Strange Tales of Georgia Politics and Media
You know whose voice I want to hear in this neverending battle? The reader/customer. It's always the J-school media types vs. you dirty uneducated bloggers, and you both take the expected positions given the stake you have in the fight. But in order to figure out where media needs to be headed, we don't need to hear from the dinosaurs trying to save their jobs, or the young upstarts trying to take them. We need to hear from the people who will be consuming whatever the new mutant media model will be putting forth.The one thing I think Mr. Malcontent cannot argue with is that the consumer has been moving away from big media in general and the AJC in particular for awhile now. What do they want in its place, and want enough that they will either pay for it or generate the kind of product loyalty that supports ad revenue? That is the real question.
Since I always like to couch using new media in the analogy of asymmetric warfare, I would like ATLMalconent to contemplate his question as, "Can a bunch of kooks riding camels through mountain passes really do the damage of 1,000 well-trained disciplined professional soldiers?" As we've all been taught now: they only have to be successful once to be taken seriously. You pointed out in a comment on his site that none of us on this side of the fence are saying bloggers can replace "pro" journalists entirely, but he seems to be denying that the freakniks can never do his job in any sense. Hey, we can't always do it, but every once in a while we can -- and probably in a way they never could. Freakin' journoterr'rists.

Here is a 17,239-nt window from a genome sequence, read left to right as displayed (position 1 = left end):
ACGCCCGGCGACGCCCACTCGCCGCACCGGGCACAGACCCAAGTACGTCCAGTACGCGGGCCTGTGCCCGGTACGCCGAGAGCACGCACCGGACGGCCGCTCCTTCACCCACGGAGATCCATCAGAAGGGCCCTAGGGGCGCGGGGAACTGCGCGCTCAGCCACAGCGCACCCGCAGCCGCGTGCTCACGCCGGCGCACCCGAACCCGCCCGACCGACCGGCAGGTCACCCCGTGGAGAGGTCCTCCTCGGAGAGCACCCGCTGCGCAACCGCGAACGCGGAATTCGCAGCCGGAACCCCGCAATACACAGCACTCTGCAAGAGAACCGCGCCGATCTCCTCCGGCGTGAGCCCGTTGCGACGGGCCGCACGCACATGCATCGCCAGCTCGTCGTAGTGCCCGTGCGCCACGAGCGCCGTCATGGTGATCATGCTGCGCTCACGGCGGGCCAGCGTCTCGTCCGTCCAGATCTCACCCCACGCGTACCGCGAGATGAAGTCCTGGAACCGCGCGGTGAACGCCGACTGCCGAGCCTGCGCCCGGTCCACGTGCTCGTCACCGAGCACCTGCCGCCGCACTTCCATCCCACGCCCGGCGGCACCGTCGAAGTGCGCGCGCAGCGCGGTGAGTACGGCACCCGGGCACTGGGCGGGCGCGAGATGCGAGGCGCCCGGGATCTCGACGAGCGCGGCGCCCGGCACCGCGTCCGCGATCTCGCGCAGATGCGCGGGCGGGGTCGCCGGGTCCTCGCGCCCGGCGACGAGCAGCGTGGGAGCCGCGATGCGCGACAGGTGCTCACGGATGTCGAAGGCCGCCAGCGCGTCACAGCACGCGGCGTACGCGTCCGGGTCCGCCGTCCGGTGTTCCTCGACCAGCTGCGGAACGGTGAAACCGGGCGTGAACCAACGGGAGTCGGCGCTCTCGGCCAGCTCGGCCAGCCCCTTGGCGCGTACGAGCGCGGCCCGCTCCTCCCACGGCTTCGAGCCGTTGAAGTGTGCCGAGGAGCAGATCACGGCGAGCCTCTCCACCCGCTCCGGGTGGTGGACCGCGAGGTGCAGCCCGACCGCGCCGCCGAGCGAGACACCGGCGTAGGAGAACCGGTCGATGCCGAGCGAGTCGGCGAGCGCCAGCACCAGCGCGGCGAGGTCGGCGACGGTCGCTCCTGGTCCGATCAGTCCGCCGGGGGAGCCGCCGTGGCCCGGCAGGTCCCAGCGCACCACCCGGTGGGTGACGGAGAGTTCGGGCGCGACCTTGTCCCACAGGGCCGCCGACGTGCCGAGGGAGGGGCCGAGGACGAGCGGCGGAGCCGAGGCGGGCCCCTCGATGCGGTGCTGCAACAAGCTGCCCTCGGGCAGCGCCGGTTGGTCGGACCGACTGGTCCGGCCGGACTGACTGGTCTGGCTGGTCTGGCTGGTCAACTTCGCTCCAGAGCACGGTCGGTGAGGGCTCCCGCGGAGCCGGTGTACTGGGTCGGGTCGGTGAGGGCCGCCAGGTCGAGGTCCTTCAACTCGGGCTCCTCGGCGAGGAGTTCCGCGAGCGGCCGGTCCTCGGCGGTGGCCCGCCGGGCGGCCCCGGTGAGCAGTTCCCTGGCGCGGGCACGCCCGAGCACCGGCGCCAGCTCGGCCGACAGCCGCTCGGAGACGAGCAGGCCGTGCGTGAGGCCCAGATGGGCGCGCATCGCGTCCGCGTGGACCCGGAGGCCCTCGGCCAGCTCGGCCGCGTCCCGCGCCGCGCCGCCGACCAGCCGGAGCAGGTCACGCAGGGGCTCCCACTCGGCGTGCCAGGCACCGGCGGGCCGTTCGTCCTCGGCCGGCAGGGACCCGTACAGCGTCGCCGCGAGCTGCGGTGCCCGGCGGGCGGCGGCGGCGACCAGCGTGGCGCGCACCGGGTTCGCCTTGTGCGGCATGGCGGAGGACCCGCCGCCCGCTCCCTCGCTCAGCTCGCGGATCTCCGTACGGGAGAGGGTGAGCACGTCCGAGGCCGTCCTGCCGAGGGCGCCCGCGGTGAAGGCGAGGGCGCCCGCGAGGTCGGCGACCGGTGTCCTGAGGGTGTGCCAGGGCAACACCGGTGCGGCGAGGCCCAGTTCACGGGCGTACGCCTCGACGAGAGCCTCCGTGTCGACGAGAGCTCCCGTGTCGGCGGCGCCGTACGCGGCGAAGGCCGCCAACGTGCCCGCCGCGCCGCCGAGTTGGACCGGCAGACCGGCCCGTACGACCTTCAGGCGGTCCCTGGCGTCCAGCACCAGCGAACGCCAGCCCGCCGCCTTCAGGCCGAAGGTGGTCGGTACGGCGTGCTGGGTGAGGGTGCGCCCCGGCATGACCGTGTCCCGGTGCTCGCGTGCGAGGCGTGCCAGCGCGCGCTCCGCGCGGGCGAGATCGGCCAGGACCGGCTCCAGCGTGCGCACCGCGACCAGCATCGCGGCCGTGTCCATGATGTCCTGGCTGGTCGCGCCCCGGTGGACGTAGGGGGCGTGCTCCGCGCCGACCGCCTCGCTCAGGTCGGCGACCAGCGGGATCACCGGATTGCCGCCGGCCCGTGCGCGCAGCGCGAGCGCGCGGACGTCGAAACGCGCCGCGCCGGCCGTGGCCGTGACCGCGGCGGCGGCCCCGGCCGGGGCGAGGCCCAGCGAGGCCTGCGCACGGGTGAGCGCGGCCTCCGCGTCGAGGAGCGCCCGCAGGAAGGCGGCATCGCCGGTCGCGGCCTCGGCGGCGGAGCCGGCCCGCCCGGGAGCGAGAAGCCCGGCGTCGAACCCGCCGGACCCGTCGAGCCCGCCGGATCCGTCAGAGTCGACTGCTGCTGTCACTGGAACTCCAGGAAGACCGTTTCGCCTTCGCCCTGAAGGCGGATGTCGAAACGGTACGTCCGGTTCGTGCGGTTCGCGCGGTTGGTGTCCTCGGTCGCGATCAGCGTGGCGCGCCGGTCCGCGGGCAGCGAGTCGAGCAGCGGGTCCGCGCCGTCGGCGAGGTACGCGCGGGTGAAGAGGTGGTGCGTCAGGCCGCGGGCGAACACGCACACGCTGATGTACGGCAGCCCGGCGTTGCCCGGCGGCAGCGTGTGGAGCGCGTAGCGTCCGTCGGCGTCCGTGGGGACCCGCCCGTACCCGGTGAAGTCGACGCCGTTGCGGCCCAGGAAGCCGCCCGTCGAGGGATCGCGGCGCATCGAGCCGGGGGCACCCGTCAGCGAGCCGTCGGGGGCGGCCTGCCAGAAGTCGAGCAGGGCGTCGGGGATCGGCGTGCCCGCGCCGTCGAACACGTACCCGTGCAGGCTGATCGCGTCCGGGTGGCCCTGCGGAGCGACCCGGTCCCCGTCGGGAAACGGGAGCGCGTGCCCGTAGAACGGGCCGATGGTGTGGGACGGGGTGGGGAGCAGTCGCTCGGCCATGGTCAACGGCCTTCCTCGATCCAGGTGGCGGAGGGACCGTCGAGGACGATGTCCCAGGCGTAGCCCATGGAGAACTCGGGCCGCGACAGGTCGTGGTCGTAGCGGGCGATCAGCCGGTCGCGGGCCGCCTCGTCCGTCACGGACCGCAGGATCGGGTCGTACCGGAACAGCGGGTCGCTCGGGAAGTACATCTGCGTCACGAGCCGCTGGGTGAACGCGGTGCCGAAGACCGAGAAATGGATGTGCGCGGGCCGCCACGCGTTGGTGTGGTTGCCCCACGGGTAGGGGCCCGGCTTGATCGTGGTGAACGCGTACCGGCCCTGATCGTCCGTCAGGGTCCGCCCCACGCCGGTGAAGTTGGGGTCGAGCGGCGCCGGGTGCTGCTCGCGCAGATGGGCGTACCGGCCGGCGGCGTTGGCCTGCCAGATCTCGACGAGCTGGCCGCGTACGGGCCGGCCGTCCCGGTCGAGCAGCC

Just boil this down for me, man.Am I fucked or not?
Lucid - maybe... or probably
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